Samsung’s latest smartphone, the Galaxy S9, was released this month. As some groups scrutinize the device, the manufacturer has announced service upgrades to its authorized repair locations.
SquareTrade, a device insurance company, tested the Galaxy S9 to determine how it stands up to wear and tear. The company found that it is more durable than the previous generation and Apple’s iPhone X; however, “its all-glass design is still highly vulnerable to damage,” according to a press release.
The review concluded the S9 has not improved in repairability over the previous Galaxy generation. Reviewers found “difficulty in removing its back panel and preserving its LCD display, which techs could break and have to replace.”
Repair hub iFixit came to a similar conclusion. The organization awarded the Samsung Galaxy S9+ a repairability score of 4 out of 10, noting that although many components are modular and can be replaced, screen and battery repairs are very challenging, and glued-down glass increases the risk of breakage during repair.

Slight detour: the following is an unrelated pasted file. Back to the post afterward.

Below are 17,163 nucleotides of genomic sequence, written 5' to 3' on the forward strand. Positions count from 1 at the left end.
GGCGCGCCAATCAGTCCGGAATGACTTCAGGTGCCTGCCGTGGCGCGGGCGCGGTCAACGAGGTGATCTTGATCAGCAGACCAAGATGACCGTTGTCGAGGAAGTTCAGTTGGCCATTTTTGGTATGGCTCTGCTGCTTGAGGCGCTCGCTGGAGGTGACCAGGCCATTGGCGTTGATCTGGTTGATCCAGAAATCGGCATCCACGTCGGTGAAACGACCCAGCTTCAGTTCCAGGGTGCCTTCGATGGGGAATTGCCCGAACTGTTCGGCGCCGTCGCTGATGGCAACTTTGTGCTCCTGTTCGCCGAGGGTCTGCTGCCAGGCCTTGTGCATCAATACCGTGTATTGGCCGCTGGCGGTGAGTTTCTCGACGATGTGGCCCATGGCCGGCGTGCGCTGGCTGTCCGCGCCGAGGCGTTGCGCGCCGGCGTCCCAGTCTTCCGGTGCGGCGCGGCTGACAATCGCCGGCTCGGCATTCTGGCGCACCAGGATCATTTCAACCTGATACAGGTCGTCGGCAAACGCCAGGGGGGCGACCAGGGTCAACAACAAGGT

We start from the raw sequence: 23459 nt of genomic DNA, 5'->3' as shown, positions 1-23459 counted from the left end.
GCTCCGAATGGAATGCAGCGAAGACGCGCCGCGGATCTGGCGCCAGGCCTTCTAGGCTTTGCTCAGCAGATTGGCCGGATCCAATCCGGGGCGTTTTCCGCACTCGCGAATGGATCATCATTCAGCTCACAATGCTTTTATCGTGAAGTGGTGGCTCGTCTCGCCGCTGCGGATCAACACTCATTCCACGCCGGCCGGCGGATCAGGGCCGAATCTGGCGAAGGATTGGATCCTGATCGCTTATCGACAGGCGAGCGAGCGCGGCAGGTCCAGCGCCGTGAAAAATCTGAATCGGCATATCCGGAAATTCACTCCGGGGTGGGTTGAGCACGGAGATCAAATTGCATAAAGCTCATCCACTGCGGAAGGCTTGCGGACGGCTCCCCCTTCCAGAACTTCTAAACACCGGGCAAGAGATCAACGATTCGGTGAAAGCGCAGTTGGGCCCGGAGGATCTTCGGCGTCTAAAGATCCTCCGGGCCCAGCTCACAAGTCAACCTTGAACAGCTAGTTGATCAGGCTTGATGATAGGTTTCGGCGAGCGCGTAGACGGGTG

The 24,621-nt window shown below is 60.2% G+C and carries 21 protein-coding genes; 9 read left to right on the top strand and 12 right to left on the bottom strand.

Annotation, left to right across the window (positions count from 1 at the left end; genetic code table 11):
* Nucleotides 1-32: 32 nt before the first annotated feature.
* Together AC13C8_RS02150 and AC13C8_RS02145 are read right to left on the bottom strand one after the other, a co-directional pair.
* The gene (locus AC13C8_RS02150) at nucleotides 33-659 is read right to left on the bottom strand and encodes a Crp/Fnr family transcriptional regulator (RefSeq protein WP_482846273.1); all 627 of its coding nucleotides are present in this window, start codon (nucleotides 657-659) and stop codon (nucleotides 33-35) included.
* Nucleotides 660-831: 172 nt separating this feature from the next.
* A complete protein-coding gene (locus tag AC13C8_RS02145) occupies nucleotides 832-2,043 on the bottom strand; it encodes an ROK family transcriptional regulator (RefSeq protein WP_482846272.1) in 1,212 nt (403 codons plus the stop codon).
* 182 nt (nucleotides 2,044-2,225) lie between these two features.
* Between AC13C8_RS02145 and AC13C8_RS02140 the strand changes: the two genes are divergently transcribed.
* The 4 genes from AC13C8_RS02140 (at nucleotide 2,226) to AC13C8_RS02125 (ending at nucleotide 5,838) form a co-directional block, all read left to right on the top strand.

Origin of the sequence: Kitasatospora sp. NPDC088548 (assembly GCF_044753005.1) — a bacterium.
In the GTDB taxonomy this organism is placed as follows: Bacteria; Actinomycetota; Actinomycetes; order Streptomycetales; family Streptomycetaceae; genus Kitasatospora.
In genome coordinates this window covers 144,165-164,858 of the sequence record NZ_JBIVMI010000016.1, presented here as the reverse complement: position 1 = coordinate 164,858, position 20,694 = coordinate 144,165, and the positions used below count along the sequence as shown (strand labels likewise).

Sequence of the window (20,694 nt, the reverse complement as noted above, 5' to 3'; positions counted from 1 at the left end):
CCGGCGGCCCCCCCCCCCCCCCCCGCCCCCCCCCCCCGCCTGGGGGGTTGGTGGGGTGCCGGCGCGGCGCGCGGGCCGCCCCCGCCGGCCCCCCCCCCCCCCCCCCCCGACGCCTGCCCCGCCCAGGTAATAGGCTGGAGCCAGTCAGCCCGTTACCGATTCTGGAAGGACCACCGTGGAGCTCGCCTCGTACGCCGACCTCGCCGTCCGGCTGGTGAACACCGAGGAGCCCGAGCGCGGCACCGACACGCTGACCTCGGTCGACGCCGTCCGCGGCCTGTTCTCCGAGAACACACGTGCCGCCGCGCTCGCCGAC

Meanwhile, Samsung announced changes to its authorized repair services intended to improve access for customers. As of March 15, Samsung device owners can bring their Galaxy smartphones to the company’s more than 300 authorized repair locations in the U.S., called uBreakiFix sites, and receive same-day service. Most repairs will be completed in less than two hours, according to the company.
Samsung called the change a “fundamental shift in our care offerings.” The South Korea-headquartered company also announced it would be opening nearly 200 additional authorized repair locations in the U.S. by the beginning of next year. The company’s authorized repair shops service the Galaxy S9 and S9+, Galaxy S8 and S8+, Galaxy S7 and S7 edge, Galaxy S6 and S6+, and Galaxy Note8 and Note5.
Photo credit: Karlis Dambrans/Shutterstock
More stories about OEMs
- How a tech giant approaches diversity in workforce
- Producer perspective
- Electronics recovery sector speaks out on racial injustice